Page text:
According to a preferred embodiment, each of the above-mentioned slits 70 extends with a first segment 71 starting from the intermediate portion 50 in which the injection points 60 are made, to proceed then with a second segment 72 in the cap 31 of the bottom portion 30. Preferably, the first segment 71 is substantially rectilinear and parallel to the central axis X and continuously connects with the second segment 72, which is substantially curvilinear and converging toward the N pole of the cap 31, to form a continuous slit.
According to a preferred embodiment shown in
When pushed to operative position (see
As previously mentioned, during the injection step, the melted plastic material is introduced under pressure into the forming chamber 2 through side injection points 60.
The male element 20 is kept centred inside the female element 10 and aligned with respect to the central axis X by the melted plastic material introduced under pressure inside the forming chamber 2 through the side injection points 60.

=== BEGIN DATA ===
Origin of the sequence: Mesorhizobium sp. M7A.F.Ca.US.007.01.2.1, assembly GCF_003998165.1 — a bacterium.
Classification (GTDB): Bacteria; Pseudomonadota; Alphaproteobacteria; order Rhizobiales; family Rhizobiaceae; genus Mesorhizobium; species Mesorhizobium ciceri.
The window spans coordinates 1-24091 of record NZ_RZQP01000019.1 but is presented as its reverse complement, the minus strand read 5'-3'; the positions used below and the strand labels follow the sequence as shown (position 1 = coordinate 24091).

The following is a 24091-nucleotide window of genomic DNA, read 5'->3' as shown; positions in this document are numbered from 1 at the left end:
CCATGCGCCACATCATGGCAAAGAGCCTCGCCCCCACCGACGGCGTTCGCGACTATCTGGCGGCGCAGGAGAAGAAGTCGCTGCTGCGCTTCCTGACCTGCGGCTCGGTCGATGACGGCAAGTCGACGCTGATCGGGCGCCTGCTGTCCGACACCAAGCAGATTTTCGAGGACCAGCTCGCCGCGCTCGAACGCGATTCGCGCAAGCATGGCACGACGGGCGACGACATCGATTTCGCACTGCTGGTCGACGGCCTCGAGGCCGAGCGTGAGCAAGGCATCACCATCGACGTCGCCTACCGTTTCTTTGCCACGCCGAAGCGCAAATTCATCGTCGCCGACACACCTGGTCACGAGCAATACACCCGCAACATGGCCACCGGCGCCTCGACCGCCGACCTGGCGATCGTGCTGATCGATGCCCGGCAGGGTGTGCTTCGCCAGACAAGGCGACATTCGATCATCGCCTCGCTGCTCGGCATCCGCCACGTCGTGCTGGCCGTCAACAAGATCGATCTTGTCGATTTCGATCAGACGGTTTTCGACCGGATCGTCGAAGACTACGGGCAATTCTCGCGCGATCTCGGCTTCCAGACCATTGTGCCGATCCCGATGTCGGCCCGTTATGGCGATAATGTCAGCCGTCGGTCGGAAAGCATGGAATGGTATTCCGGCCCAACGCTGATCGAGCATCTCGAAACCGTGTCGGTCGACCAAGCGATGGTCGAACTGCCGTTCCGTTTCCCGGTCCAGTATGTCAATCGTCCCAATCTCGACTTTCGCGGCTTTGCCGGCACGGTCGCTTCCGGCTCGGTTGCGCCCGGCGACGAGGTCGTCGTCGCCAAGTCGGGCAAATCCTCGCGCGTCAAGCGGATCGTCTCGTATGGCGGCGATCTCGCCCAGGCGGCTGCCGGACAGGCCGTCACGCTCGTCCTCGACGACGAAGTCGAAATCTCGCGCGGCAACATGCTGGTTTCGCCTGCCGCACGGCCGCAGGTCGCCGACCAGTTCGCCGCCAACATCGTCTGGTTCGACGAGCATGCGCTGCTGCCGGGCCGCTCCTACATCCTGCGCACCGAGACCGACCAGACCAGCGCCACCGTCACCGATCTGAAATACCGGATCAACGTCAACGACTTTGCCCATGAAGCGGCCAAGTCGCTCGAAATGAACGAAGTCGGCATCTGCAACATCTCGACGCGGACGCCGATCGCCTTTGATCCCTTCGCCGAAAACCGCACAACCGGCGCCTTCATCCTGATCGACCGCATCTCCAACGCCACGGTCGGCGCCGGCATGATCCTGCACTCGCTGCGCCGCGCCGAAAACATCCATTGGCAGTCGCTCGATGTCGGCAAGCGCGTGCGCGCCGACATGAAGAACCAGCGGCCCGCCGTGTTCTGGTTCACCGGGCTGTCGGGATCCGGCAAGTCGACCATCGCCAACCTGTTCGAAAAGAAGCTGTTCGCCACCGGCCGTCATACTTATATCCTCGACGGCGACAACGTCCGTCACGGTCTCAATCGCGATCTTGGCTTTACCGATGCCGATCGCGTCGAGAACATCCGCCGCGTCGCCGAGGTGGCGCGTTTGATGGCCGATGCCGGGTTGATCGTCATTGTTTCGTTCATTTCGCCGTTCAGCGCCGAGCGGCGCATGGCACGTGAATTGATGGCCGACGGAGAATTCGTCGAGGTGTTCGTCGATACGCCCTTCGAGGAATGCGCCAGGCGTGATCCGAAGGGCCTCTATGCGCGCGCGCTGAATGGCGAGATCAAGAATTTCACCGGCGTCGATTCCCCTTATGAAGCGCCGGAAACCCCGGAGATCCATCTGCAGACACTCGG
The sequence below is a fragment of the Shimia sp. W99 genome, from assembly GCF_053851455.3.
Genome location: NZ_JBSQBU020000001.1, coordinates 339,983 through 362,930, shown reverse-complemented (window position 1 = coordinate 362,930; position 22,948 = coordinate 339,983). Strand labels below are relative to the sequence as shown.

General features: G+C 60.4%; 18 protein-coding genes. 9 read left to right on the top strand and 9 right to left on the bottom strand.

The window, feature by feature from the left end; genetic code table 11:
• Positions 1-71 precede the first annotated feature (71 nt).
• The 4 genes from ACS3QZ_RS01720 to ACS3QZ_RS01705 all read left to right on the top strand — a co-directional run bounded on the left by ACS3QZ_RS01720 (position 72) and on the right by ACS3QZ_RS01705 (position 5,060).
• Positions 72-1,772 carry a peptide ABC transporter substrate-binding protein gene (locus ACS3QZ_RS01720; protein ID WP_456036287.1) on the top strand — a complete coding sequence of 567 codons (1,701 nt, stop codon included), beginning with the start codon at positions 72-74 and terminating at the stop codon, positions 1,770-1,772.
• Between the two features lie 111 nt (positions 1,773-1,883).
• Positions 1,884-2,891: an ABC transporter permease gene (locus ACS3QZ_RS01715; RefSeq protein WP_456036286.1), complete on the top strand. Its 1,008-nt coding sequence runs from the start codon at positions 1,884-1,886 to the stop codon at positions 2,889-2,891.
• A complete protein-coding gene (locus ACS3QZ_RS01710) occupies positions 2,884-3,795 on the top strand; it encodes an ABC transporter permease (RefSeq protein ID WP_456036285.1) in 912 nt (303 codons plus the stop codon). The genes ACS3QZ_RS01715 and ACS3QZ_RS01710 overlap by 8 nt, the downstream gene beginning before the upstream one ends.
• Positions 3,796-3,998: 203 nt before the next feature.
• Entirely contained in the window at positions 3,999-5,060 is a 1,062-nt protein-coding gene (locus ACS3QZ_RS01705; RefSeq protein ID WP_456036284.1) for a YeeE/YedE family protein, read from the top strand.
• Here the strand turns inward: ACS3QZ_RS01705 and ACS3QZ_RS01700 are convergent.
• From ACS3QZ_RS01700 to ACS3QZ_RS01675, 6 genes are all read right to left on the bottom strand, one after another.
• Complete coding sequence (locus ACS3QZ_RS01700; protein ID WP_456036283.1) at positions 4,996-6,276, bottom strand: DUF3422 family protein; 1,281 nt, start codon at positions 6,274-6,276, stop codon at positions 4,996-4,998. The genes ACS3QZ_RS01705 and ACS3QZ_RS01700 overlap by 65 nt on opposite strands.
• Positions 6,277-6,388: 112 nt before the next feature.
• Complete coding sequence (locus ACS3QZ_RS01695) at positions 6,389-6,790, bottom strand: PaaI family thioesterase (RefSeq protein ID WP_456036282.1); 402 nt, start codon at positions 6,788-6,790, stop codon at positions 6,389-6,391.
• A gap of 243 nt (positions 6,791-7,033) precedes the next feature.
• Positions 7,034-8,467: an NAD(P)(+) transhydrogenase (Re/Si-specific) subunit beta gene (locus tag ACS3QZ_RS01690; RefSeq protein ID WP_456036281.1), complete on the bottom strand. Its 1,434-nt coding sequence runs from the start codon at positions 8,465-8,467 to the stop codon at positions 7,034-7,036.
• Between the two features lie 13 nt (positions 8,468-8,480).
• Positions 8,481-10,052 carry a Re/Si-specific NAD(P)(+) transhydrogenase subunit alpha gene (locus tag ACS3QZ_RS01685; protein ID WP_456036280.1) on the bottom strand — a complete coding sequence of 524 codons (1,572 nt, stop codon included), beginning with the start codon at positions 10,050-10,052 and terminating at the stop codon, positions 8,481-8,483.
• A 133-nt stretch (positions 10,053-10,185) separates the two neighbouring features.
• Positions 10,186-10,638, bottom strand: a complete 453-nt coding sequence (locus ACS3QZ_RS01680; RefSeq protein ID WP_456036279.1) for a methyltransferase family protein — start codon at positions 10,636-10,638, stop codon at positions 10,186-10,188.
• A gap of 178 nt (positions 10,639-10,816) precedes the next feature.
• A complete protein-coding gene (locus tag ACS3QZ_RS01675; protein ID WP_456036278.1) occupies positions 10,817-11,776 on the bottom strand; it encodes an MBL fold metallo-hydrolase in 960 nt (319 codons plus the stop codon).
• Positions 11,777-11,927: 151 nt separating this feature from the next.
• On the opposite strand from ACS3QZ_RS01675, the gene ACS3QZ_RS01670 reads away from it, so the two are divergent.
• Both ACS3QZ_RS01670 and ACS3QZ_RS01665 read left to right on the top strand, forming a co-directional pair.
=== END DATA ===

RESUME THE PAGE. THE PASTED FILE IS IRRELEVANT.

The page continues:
The side injection points 60 are made in the female element 10 in an intermediate portion 50 comprised between the inlet mouth 41 and the bottom portion 30. The injection points 60 may be coplanar, lying on a same plane p substantially orthogonal relative to the central axis X, or they can lie on different parallel planes p substantially orthogonal relative to the central axis X.
According to the embodiment shown in
Preferably, the side injection points 60 are radially distributed with respect to the central axis X at regular angular distances. For example, three injection points can be provided, mutually distributed with an angular distance of about 120°.
Advantageously, the side injection points 60, irrespective of how they are distributed inside the female element 10, are defined by nozzles orthogonally oriented with respect to said central axis X, to allow the melted plastic material to enter under pressure the forming chamber 2 during the injection step according to injection directions Y orthogonal relative to the central axis X. Thanks to this distribution of the nozzles, the male element 20 is subjected to an overall balanced system of forces which provides for a perfect centring of the male element 20 itself along the above-mentioned central axis X during the molding of the test tube.